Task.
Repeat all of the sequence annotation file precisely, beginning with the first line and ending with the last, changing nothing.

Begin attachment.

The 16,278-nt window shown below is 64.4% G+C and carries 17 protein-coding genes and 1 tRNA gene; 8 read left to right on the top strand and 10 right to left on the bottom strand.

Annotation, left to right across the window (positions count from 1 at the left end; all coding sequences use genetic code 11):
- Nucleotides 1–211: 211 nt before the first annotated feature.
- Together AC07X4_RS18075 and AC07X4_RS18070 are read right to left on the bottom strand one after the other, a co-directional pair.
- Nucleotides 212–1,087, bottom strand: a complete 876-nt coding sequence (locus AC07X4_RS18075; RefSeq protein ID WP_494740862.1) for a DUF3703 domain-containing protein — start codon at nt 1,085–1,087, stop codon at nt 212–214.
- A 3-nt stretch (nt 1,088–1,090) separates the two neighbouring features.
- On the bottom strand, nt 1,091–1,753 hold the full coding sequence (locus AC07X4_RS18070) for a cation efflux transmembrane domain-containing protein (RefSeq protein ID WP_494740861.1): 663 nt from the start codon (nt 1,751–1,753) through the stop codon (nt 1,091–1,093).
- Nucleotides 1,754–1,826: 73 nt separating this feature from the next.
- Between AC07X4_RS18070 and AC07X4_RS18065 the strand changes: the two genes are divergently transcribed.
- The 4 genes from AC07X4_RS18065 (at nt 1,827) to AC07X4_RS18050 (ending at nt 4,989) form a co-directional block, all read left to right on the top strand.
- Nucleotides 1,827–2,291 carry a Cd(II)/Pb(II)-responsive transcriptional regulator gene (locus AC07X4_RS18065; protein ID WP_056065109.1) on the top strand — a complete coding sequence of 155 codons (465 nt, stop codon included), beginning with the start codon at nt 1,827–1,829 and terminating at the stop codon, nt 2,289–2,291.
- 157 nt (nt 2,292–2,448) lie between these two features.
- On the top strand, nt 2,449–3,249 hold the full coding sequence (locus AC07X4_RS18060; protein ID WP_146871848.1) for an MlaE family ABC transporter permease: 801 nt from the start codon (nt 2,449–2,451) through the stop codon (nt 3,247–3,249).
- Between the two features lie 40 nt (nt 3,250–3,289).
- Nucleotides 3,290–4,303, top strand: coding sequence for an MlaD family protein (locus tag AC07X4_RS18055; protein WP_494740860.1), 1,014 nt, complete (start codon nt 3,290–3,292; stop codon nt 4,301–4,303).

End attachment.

The 16,278-nt window shown below is 64.4% G+C and carries 17 protein-coding genes and 1 tRNA gene; 8 read left to right on the top strand and 10 right to left on the bottom strand.

Annotation, left to right across the window (positions count from 1 at the left end; all coding sequences use genetic code 11):
- Nucleotides 1–211: 211 nt before the first annotated feature.
- Together AC07X4_RS18075 and AC07X4_RS18070 are read right to left on the bottom strand one after the other, a co-directional pair.
- Nucleotides 212–1,087, bottom strand: a complete 876-nt coding sequence (locus AC07X4_RS18075; RefSeq protein ID WP_494740862.1) for a DUF3703 domain-containing protein — start codon at nt 1,085–1,087, stop codon at nt 212–214.
- A 3-nt stretch (nt 1,088–1,090) separates the two neighbouring features.
- On the bottom strand, nt 1,091–1,753 hold the full coding sequence (locus AC07X4_RS18070) for a cation efflux transmembrane domain-containing protein (RefSeq protein ID WP_494740861.1): 663 nt from the start codon (nt 1,751–1,753) through the stop codon (nt 1,091–1,093).
- Nucleotides 1,754–1,826: 73 nt separating this feature from the next.
- Between AC07X4_RS18070 and AC07X4_RS18065 the strand changes: the two genes are divergently transcribed.
- The 4 genes from AC07X4_RS18065 (at nt 1,827) to AC07X4_RS18050 (ending at nt 4,989) form a co-directional block, all read left to right on the top strand.
- Nucleotides 1,827–2,291 carry a Cd(II)/Pb(II)-responsive transcriptional regulator gene (locus AC07X4_RS18065; protein ID WP_056065109.1) on the top strand — a complete coding sequence of 155 codons (465 nt, stop codon included), beginning with the start codon at nt 1,827–1,829 and terminating at the stop codon, nt 2,289–2,291.
- 157 nt (nt 2,292–2,448) lie between these two features.
- On the top strand, nt 2,449–3,249 hold the full coding sequence (locus AC07X4_RS18060; protein ID WP_146871848.1) for an MlaE family ABC transporter permease: 801 nt from the start codon (nt 2,449–2,451) through the stop codon (nt 3,247–3,249).
- Between the two features lie 40 nt (nt 3,250–3,289).
- Nucleotides 3,290–4,303, top strand: coding sequence for an MlaD family protein (locus tag AC07X4_RS18055; protein WP_494740860.1), 1,014 nt, complete (start codon nt 3,290–3,292; stop codon nt 4,301–4,303).